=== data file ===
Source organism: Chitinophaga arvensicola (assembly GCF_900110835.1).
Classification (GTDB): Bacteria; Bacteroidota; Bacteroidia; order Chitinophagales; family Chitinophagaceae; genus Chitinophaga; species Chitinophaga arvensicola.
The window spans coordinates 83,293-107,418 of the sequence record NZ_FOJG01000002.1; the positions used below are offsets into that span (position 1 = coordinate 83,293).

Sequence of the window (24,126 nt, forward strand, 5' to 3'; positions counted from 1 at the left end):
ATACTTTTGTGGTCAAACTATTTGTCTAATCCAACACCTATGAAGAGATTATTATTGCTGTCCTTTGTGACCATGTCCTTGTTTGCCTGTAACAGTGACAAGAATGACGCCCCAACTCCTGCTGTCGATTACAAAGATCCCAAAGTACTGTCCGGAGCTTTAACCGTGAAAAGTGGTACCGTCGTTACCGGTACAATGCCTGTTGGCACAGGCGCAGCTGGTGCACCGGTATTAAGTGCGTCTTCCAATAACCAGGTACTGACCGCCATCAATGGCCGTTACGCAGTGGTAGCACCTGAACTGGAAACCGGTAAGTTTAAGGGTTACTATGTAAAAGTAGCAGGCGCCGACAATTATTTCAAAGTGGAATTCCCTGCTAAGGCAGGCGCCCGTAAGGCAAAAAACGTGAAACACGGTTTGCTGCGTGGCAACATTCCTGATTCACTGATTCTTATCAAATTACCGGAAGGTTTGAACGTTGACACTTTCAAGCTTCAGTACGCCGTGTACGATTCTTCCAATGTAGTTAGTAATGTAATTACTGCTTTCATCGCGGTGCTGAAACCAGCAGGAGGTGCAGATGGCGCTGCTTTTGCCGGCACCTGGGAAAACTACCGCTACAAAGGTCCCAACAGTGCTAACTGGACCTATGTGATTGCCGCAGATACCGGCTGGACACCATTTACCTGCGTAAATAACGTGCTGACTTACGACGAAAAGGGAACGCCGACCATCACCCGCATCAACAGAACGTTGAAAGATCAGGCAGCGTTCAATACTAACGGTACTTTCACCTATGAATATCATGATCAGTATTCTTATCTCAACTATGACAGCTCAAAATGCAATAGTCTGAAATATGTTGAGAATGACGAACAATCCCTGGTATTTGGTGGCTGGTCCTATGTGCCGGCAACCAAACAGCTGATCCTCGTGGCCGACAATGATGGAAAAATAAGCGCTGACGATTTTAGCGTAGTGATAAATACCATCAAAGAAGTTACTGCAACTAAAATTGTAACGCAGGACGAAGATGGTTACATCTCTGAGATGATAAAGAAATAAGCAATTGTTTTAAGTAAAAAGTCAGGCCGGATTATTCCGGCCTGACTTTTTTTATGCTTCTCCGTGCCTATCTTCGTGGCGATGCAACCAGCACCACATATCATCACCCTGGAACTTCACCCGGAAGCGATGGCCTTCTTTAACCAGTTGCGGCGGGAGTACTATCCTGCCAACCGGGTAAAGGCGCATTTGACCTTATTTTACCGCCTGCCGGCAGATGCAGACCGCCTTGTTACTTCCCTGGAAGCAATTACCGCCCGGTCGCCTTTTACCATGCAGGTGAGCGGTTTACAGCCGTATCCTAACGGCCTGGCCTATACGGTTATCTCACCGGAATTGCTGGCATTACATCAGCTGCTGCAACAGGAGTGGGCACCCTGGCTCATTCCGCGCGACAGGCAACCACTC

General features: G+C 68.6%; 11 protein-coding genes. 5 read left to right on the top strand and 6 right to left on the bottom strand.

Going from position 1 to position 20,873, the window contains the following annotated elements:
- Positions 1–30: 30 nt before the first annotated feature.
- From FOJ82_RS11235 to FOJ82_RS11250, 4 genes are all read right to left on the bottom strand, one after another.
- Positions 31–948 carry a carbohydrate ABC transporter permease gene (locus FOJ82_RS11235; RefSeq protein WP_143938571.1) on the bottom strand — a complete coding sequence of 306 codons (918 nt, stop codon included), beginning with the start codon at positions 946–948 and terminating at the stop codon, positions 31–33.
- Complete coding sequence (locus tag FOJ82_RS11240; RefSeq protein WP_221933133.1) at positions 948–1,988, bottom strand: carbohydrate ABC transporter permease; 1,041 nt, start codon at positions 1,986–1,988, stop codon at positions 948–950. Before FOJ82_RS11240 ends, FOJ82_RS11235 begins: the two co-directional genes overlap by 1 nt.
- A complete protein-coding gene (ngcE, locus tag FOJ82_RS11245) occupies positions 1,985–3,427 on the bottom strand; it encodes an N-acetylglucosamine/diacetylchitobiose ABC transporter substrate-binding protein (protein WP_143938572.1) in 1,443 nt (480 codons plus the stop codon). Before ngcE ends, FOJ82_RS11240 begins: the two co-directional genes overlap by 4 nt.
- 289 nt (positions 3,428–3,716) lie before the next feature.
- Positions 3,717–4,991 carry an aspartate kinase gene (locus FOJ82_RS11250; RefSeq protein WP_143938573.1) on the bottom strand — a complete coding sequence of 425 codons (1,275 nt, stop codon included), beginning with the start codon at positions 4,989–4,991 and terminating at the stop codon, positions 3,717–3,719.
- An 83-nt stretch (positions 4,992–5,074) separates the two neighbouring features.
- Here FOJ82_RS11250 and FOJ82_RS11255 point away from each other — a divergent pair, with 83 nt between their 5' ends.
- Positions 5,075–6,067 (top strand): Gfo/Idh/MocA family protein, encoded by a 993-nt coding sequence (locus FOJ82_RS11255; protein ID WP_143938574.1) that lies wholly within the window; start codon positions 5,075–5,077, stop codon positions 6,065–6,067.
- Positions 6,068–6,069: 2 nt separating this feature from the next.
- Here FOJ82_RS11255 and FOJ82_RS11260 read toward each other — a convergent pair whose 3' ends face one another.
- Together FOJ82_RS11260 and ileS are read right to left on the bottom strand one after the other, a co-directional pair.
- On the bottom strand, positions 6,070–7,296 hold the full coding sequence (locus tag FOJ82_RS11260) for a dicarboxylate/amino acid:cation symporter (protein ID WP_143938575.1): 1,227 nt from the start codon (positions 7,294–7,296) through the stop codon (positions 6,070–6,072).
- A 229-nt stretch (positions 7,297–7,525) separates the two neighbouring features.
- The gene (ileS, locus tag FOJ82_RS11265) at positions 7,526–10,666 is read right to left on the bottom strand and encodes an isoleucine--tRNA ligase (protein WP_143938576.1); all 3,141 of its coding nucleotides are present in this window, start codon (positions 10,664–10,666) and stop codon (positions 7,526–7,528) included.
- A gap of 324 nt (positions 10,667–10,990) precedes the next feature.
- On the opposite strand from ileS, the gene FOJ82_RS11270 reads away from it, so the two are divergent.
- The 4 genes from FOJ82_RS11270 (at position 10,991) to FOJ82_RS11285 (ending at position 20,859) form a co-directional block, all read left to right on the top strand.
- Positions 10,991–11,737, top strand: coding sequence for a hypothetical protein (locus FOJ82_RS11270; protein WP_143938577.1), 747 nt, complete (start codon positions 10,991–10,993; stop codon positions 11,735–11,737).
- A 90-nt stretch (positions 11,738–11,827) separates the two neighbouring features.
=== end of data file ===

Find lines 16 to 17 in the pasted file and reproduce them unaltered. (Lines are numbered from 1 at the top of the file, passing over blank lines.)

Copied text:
- Here FOJ82_RS11250 and FOJ82_RS11255 point away from each other — a divergent pair, with 83 nt between their 5' ends.
- Positions 5,075–6,067 (top strand): Gfo/Idh/MocA family protein, encoded by a 993-nt coding sequence (locus FOJ82_RS11255; protein ID WP_143938574.1) that lies wholly within the window; start codon positions 5,075–5,077, stop codon positions 6,065–6,067.